Micro-blogging service Twitter may not yet reached a tipping point among my own non-techie circle of friends - unlike Facebook which is everywhere - but that hasn't stopped the cyber criminals moving in.
"Malware hunters at Kaspersky Lab are seeing early signs that Twitter is now clearly big enough to be a distribution mechanism for malicious software", writes my ZDNet colleague Ryan Naraine.
In one case spotted this week, a malicious Twitter profile had been created to lure visitors to a fake link to a pornographic video of Brazilian pop star Kelly Key. However, if you click on the link, reports Kaspersky Lab, you're greeted with a progress bar which looks as if it's downloading a new version of Adobe Flash which you'll need to watch the video. The fake Adobe Flash file is of course a Trojan virus (or viruses) which you then unintentionally install on your PC in a classic case of social engineering.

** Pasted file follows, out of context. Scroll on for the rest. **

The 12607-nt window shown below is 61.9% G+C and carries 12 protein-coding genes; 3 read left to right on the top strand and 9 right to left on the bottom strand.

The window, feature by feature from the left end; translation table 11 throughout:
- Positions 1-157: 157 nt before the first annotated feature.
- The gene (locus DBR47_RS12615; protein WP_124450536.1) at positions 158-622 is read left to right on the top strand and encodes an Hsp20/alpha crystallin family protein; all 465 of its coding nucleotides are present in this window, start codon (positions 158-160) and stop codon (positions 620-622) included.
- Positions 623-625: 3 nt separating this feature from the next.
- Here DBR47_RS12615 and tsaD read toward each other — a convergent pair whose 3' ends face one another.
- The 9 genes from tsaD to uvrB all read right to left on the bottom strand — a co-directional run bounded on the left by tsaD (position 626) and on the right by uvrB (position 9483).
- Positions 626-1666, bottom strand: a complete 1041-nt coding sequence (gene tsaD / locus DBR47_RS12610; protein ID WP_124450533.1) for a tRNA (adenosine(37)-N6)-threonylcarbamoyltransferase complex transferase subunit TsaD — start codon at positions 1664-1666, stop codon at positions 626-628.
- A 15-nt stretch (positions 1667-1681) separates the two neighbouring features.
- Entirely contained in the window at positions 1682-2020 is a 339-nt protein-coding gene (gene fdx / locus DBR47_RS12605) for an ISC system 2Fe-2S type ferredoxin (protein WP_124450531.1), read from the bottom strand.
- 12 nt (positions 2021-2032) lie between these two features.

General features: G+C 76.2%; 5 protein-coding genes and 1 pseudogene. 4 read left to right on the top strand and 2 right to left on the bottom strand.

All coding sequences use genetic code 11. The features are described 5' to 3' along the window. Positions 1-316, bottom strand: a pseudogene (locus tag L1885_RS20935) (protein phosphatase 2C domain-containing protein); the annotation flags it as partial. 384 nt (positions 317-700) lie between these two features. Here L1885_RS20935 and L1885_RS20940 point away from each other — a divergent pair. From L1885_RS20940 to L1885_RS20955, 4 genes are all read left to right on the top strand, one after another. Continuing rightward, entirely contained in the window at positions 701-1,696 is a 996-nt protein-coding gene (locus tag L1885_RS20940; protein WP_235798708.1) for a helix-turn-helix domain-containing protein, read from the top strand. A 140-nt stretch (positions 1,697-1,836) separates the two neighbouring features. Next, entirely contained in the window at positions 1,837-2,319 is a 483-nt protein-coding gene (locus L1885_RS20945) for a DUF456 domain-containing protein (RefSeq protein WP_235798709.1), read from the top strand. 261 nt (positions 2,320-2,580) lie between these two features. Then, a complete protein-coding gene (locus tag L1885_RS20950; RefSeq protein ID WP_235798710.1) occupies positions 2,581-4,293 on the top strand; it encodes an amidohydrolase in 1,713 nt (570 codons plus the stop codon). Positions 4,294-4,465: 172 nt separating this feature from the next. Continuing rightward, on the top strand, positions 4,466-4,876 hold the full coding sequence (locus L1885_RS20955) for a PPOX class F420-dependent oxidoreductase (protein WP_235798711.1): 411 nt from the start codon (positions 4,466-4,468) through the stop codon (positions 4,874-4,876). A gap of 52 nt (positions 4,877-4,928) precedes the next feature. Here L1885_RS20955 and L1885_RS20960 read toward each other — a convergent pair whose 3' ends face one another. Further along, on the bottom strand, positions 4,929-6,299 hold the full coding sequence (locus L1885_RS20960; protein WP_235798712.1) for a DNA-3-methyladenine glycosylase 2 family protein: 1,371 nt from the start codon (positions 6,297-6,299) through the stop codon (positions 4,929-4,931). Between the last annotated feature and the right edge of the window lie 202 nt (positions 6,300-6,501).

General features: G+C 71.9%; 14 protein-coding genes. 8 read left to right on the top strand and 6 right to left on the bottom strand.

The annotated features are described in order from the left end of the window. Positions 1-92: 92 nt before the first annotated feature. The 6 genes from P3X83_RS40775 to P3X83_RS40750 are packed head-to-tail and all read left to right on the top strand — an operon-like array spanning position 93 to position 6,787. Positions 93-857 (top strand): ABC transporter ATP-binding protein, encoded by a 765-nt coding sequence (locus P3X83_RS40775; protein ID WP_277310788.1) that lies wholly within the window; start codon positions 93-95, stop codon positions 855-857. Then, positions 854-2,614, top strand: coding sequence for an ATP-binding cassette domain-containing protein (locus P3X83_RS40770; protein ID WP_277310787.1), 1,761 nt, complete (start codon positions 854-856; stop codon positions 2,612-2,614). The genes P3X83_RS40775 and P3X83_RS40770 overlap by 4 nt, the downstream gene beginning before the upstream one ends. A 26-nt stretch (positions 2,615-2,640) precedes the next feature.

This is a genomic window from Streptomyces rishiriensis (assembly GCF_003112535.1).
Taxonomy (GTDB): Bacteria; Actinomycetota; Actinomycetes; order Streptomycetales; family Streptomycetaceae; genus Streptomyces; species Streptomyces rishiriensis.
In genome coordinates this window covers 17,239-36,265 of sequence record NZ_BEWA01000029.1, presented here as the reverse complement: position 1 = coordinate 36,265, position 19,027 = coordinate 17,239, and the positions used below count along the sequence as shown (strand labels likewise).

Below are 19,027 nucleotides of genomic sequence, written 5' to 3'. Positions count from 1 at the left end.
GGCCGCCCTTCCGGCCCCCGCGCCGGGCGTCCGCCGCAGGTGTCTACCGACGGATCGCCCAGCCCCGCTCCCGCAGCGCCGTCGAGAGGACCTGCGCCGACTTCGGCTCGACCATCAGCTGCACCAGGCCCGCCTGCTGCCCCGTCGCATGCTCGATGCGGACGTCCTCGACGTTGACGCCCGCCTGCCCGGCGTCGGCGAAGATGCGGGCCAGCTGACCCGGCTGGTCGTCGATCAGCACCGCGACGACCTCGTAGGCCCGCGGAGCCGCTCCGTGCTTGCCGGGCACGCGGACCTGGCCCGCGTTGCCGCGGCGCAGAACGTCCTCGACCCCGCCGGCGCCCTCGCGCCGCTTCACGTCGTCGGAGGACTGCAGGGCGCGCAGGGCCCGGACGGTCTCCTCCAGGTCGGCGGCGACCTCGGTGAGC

While attracting the attention of criminals won't be particularly welcome by Twitter, especially since fighting cyber crime is the last distraction they need as they attempt to scale, it does show how mind share is rapidly growing.
Notably, BBC news online ran the story too.
All publicity's good publicity, right?